Boxing icon Manny Pacquiao has always dedicated his fights to the Filipino people, especially since some of them were held in times of either disaster or adversity.
The senator’s bout with Australian fighter Jeff Horn is no exception as he faces him at a time when Marawi City is under siege from the Maute group, Islamist extremists seeking to establish an independent state in the Mindanao region.
Lt. Col. Ray Tiongson, public affairs chief of the Philippine Army, said that soldiers were “solidly behind the boxing champ”.
”He dedicated his fight to our heroes fighting the Maute–ISIS terrorists in Marawi. It will boost our soldiers morale,” said Tiongson, adding, “Win or lose, we will support Manny.”
Pacquiao is a reservist with a rank of lieutenant colonel in the Philippine Army, where he became a member of its reserve force in April 2006.
At the same time, Tiongson said the Philippine Army would provide free viewing to its enlisted personnel and civilian employees, retired officers and wounded soldiers at the Army Gym, Army Officers Clubhouse and Army General Hospital at Fort Bonifacio in Taguig City respectively.
Army camps nationwide will also be providing free viewing to the general public. Civilians are welcome to enter the headquarters, as long as “they will not deprive the priorities”.
Pacquiao and Horn are set to face off at the 50,000-capacity Suncorp Stadium in Brisbane, Queensland, Australia. At stake is the World Boxing Organization (WBO) welterweight crown, which Pacquiao currently holds.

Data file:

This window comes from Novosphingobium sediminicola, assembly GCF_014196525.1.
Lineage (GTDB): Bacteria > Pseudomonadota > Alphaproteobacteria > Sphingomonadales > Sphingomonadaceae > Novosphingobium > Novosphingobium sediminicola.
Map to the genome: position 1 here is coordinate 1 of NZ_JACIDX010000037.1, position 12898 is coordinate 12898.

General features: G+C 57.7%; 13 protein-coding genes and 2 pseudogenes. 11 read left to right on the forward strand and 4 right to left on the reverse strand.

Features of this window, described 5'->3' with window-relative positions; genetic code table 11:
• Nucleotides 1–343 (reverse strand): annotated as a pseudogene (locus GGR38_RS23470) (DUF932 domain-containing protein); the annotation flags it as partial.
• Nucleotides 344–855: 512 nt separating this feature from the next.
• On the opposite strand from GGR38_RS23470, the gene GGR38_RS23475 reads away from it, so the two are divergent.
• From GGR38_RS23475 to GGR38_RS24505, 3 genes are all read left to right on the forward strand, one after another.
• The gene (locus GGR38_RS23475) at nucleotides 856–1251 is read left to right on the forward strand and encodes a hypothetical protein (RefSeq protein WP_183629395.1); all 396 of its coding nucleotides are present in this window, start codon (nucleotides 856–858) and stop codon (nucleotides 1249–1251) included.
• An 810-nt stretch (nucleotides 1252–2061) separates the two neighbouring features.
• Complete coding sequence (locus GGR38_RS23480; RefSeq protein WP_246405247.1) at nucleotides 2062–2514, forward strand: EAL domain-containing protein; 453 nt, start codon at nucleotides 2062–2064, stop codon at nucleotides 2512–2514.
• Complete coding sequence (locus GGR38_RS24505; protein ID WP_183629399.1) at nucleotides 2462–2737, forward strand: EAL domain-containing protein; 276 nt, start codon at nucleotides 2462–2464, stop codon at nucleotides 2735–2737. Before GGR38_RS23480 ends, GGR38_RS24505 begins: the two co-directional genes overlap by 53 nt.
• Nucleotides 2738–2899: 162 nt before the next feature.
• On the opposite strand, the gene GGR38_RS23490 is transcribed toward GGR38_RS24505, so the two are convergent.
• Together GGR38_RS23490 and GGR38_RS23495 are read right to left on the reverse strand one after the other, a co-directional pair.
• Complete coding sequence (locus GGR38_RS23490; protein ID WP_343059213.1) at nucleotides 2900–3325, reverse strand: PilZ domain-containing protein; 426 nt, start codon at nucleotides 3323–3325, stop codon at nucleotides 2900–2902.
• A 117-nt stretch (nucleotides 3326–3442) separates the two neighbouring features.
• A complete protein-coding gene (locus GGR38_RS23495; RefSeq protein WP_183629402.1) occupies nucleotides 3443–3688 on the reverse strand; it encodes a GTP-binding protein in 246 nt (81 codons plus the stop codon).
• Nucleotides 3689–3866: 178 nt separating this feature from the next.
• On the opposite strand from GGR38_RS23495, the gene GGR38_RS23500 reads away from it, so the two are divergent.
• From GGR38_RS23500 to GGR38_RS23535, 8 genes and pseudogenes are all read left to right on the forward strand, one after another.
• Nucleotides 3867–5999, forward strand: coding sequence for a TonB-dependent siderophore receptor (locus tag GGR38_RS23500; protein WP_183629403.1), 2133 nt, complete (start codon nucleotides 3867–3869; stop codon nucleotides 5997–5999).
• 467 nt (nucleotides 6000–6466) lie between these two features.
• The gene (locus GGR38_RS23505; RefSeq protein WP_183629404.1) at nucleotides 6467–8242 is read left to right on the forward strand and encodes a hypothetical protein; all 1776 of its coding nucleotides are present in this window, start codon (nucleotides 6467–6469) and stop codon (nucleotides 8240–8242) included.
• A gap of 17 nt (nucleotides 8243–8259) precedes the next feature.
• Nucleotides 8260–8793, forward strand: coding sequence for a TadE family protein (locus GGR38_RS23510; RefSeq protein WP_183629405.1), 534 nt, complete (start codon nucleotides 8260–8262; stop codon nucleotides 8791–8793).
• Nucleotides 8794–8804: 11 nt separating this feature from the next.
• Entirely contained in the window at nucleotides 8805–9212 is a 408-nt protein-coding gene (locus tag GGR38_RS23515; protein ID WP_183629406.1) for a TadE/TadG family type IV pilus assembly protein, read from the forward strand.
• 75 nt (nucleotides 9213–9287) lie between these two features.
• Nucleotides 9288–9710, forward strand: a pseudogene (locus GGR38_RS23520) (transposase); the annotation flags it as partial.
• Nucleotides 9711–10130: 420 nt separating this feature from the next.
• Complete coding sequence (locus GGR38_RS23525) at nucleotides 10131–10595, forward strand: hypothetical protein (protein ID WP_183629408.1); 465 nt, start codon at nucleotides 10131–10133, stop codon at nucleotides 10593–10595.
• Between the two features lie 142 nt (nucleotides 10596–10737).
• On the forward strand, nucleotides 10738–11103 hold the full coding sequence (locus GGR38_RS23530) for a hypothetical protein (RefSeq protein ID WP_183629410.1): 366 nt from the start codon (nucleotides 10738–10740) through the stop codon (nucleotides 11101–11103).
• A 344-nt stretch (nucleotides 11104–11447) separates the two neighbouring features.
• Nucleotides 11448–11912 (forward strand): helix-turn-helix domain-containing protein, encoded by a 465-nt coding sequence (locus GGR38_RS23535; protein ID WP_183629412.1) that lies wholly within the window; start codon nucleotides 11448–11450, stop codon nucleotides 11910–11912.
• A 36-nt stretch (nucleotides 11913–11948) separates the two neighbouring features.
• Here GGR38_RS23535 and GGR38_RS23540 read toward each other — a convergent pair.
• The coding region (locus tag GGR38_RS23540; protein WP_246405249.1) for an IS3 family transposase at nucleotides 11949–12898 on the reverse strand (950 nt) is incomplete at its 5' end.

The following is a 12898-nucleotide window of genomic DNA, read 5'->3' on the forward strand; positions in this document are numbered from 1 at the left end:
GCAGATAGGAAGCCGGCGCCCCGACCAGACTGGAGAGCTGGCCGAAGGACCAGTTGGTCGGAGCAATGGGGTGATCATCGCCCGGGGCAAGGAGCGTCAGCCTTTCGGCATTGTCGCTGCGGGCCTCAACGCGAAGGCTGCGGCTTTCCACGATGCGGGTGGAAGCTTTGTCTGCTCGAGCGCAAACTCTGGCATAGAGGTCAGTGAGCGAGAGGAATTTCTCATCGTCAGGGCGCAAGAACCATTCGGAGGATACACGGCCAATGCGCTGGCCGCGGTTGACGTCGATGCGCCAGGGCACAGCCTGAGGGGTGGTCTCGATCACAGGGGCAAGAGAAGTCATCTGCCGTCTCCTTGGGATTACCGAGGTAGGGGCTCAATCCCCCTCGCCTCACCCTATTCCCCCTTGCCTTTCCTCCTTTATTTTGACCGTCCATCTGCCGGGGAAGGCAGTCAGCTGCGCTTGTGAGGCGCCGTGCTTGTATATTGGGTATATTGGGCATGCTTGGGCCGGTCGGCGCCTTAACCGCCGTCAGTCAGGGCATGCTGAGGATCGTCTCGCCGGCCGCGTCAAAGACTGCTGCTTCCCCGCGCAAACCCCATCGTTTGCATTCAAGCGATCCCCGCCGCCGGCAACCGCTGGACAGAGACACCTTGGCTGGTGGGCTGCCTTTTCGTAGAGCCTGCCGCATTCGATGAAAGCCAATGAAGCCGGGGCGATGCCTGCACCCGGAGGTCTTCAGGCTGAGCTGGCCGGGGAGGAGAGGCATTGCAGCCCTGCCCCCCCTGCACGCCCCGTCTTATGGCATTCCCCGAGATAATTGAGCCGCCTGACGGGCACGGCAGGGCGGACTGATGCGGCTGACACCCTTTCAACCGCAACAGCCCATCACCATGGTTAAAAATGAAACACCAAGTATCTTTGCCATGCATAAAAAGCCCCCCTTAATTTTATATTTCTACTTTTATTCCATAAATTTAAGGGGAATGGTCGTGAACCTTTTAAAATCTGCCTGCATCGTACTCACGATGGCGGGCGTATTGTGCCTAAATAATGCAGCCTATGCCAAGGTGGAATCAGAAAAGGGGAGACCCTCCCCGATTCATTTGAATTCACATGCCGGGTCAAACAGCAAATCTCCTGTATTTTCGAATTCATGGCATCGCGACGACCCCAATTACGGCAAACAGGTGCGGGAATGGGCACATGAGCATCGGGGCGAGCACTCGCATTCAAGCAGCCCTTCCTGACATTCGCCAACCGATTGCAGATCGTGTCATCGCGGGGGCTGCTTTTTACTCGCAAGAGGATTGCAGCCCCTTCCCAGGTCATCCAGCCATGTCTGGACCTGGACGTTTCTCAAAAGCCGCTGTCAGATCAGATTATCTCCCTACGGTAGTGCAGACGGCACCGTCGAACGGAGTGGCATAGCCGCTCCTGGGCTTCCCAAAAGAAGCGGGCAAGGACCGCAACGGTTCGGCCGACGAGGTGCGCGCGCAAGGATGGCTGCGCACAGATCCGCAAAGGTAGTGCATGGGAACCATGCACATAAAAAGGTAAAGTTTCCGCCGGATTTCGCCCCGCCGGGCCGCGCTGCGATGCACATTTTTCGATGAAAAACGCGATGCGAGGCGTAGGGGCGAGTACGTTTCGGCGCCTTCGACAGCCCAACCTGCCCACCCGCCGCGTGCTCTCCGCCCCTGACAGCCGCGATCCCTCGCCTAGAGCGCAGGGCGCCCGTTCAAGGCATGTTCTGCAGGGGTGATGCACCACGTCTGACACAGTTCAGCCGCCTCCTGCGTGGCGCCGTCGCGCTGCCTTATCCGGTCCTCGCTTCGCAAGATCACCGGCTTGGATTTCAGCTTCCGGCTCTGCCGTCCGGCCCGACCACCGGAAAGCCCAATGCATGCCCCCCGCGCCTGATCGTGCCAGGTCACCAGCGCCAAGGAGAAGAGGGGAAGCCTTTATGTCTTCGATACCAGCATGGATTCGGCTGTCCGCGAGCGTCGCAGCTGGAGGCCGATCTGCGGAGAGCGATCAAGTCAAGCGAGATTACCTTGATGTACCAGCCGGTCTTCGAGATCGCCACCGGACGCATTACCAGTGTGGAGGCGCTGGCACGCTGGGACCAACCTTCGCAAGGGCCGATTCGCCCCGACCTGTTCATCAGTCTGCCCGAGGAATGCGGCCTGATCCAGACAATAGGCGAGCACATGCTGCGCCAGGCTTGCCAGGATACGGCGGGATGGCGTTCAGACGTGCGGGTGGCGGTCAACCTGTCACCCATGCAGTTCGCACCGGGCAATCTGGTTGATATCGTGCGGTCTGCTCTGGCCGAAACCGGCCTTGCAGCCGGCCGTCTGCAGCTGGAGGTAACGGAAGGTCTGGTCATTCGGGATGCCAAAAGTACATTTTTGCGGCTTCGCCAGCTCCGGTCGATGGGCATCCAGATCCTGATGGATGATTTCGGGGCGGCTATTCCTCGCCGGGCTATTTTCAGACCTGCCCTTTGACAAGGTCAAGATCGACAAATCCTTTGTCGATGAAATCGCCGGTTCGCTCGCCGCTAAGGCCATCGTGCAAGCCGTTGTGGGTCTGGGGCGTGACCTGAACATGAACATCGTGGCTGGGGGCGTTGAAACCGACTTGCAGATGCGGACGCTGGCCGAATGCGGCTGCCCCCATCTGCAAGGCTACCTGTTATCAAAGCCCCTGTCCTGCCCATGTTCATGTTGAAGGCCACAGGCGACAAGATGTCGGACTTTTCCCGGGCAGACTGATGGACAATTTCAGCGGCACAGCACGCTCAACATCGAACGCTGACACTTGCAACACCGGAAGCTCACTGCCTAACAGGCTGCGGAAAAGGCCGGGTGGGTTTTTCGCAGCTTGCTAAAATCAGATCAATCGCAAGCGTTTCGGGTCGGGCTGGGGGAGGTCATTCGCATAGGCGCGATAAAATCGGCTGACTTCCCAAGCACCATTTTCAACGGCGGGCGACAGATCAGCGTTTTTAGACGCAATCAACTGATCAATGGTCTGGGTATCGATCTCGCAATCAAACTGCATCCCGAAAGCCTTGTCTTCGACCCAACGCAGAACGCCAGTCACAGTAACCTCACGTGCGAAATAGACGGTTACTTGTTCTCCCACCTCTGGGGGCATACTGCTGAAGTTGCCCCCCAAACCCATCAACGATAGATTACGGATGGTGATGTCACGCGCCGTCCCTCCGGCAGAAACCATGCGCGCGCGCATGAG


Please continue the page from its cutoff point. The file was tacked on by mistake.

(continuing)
Pacquiao has a record of 59-6-2 with 38 knockouts from his previous fights while Horn, on the other hand, has a record of 16 wins, one draw and 11 knockouts.
In 2013, Pacquiao was scheduled to fight US boxer Brandon Rios in Macau on November 24. A week before the event, Supertyphoon Yolanda (international codename: Haiyan), considered by weather experts as the strongest typhoon to hit land in recent history, devastated Eastern Visayas. Over 3,000 people died and about 2 million people were left homeless in the disaster.
Pacquiao dedicated his fight to the victims of Yolanda who momentarily forgot their plight as they cheered on the then congressman who handily defeated Rios.
A Pacquiao match has always guaranteed a crime-free day as even the criminals take a break to watch him, according to police.
As Pacquiao faces Horn on Sunday, will government troops and the Maute terrorists in Marawi lay down their arms momentarily in an unspoken ceasefire to watch and cheer the boxer who continues to hold his countrymen captive every time he enters the ring? Perhaps. DEMPSEY REYES